Tom and Mary Lou Sell credit mutual respect, trust and open communication as important components of their marriage. But it doesn't take long to see that laughter plays a big part in their relationship as well.
They met in 1959 at a dance when both were attending Seattle University. “I was a freshman, Tom was a junior,” Mary Lou recalled.
From the start, they began forging a future together. Tom asked Mary Lou for a Saturday night, but their first date actually took place the night before that Saturday when Mary Lou asked Tom to be her date at a Tolo (girl-asks-boy) dance.
Was it love at first sight? “I don't know,” said Tom, then he quipped: “I fell in love when she told me I was supposed to.” Mary Lou laughed, then agreed when Tom added, “She obviously knew first,” he said, turning to her, “didn't you?”
They were married June 10, 1961, at Blessed Sacrament Church in Seattle and celebrated their golden anniversary in June 2011.
Is there a secret to staying married for 50 years?
“I listen to her,” Tom said. “But he doesn't say 'yes, ma'am',” Mary Lou laughed.
“We have mutual respect, and you need to have understanding of each other. Along with these two things comes complete honesty,” Tom said.
“Did you say good communication?” Mary Lou asked. “You have to listen to each other.”
What happens with disagreements?
“First of all, we have a lot of discussions,” Tom said with a smile; “I discuss and she listens.”
“I can't remember the last disagreement we had,” Mary Lou added.
Tom quipped, “Oh, we have all kinds of disagreements; I just give in before you know it.”
After the couple married in 1961, they moved to Raymond for Tom's first job as a 6th grade teacher at the 9th Street Elementary School. They soon moved into their house on Ballentine Street where they have lived since, bringing up four children – Jeanette, John, Jacquie and Joe.
Tom's job changed in 1965 when he started the Special Education program in the South Bend schools. He moved to Bay Center Elementary in 1972, then back to South Bend in 1976, staying there until he retired in 1998. He coached for 39 years, beginning with junior high basketball, football and track in 1967, and extending his coaching career past retirement with track until he “gave up the whistle” in 2006, as son John put it at their 50th anniversary.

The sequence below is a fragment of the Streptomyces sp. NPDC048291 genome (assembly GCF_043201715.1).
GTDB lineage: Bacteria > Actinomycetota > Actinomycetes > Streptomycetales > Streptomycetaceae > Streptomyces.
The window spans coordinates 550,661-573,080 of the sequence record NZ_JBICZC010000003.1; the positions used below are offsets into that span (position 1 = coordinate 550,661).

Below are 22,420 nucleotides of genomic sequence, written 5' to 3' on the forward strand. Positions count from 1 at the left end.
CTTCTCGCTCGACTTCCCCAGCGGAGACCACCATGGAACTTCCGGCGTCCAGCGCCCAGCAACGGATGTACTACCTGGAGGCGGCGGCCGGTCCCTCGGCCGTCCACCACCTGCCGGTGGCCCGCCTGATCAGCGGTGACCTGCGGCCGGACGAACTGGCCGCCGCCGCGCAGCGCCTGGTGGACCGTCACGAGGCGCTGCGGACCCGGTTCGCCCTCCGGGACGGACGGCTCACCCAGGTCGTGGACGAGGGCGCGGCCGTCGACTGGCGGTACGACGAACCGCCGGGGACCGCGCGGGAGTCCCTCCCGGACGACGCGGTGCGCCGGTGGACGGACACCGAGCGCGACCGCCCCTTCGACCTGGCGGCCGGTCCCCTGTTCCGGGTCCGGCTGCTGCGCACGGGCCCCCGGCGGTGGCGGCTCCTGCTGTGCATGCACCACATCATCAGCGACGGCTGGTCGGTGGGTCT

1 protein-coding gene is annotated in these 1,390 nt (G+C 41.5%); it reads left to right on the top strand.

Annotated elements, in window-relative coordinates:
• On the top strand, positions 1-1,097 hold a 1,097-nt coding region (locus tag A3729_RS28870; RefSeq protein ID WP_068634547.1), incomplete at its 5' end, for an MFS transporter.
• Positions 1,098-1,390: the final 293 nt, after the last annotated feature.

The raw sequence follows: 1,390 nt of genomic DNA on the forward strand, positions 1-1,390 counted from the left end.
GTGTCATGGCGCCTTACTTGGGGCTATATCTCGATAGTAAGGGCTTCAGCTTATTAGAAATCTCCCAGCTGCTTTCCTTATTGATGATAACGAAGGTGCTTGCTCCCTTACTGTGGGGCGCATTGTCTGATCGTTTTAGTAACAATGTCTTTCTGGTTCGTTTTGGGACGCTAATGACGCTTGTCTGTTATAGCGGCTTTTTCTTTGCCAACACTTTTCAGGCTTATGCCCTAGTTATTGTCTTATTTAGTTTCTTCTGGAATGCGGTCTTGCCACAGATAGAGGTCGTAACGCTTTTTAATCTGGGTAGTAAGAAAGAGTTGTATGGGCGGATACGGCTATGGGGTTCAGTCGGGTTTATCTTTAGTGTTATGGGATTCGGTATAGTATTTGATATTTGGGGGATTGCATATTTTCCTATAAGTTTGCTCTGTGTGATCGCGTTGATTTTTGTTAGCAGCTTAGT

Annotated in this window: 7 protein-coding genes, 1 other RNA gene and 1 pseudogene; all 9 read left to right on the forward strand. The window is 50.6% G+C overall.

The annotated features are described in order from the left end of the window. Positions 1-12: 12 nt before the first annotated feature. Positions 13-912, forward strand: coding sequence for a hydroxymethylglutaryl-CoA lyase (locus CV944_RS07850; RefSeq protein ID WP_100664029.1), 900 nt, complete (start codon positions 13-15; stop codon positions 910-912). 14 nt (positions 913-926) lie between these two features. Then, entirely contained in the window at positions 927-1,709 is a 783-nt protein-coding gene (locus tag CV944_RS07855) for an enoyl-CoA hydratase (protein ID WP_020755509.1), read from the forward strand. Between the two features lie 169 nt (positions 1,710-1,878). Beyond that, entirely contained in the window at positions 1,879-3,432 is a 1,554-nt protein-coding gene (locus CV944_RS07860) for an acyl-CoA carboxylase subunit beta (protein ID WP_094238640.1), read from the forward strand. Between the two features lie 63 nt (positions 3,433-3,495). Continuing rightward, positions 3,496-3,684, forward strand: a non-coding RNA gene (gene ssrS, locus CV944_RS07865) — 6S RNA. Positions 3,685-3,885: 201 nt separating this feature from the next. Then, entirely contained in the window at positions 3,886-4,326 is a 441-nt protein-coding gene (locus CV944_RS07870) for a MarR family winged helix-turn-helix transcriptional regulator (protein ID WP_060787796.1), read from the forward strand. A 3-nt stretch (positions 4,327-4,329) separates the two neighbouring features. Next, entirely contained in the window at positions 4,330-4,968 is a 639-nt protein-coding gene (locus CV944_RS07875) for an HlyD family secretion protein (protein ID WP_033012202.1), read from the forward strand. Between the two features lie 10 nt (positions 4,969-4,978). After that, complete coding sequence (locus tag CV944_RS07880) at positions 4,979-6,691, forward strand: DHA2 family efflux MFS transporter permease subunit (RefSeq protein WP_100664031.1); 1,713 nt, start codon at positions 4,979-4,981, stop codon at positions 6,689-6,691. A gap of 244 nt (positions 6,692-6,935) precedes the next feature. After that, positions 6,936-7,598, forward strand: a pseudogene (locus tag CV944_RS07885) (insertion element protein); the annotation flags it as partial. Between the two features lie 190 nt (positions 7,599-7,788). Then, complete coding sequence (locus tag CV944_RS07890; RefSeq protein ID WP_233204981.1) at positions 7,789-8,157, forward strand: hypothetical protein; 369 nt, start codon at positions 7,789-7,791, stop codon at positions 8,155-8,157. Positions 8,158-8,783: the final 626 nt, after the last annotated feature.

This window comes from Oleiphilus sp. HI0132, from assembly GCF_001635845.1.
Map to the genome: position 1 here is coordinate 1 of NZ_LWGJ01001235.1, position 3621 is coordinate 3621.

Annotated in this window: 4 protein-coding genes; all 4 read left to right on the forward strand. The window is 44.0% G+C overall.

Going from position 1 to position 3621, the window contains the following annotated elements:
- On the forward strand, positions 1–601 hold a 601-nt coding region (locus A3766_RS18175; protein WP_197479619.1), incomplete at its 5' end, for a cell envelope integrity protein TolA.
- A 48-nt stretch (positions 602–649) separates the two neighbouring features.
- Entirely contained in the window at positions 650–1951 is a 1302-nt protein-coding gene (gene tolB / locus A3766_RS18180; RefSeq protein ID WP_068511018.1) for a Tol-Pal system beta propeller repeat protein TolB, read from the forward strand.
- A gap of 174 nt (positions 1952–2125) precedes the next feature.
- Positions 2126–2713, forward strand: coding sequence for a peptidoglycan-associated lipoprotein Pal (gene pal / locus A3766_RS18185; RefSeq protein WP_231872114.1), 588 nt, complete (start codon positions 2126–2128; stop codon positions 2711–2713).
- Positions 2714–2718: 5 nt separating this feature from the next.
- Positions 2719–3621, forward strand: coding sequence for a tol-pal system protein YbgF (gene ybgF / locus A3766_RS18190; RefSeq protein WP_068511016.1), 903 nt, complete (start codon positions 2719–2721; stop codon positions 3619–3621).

Mary Lou covered the home front until son Joe was in the third grade. In 1976, she went to work as a reading specialist, then in the early '90s served as secretary at Riverview Elementary, just two doors from home. She moved back to 9th Street as secretary before retiring in 2005.
As a couple, they share several mutual interests: St. Lawrence Church in Raymond, their RV camping club and playing cards. “We used to like to dance,” Mary Lou added. “We danced a lot when we were young.”
“I used to take you home and go back to dance,” Tom recalled. “Some people thought we were having trouble, but if we were having trouble I wouldn't have gone back to town.
“All our interests aren't the same and I think that's OK, as long as we have a few things together,” Tom said. “Some couples do everything together, but we need space.”
“Space” for Mary Lou includes water aerobics several times a week, quilting and reading. For Tom, “I just kind of wander around and talk to people,” he said. He plays cribbage with neighbor Les and goes to yoga several times a week when he can, “because I need to,” he said; “that doesn't mean I like to.” He's also a sports fan: “I'm a fan of sports but not of teams.”
One of their favorite activities is cruising. Their next trip will take them to Tahiti where they will cruise the islands.
Their enjoyment in life is obvious and comes with their good relationship. For several years, they provided pre-marital counseling to young couples through their church. Their advice to them?
“Communication. Talk to each other. Don't go to bed mad, because it keeps festering,” said Mary Lou. “Make time for yourself and time for each other, especially if you have young kids. You need a date night, when just the two of you get together and talk and be without kids and re-connect.”
“Kids change everything (in a marriage),” Tom said, “but not for the worse, for the better. It's just different. But you have to have the same values; if you don't, you might as well forget it.”
Are things 50/50 in their marriage?
“No, no, no, no,” Tom said. “You each have your domain. Some will be 60/40 or some nearly all, but never without discussion.”
In their household, Mary Lou takes care of the money. Early in their marriage, Tom said he asked Mary Lou, “are you worried about money?” She admitted she was. “OK, you worry about it and I won't have to,” he said. “But you can't do that unless you have complete trust in each other. If you have complete trust, you can give responsibilities to each other.”
What about the high divorce rate in the country?
“First of all, a lot of people go into marriage with the idea that if it doesn't work out we'll just divorce,” Tom said. “The second thing is they have unreasonable expectations about what marriage is.
“If someone is one way now, they're not going to be something different in six months. They are not going to change unless they want to change.
“Marriage is not paradise,” he said, “although for some people it's supposed to be. It takes work.”
A touch of laughter doesn't hurt, either. And there's plenty of it in the Sell household.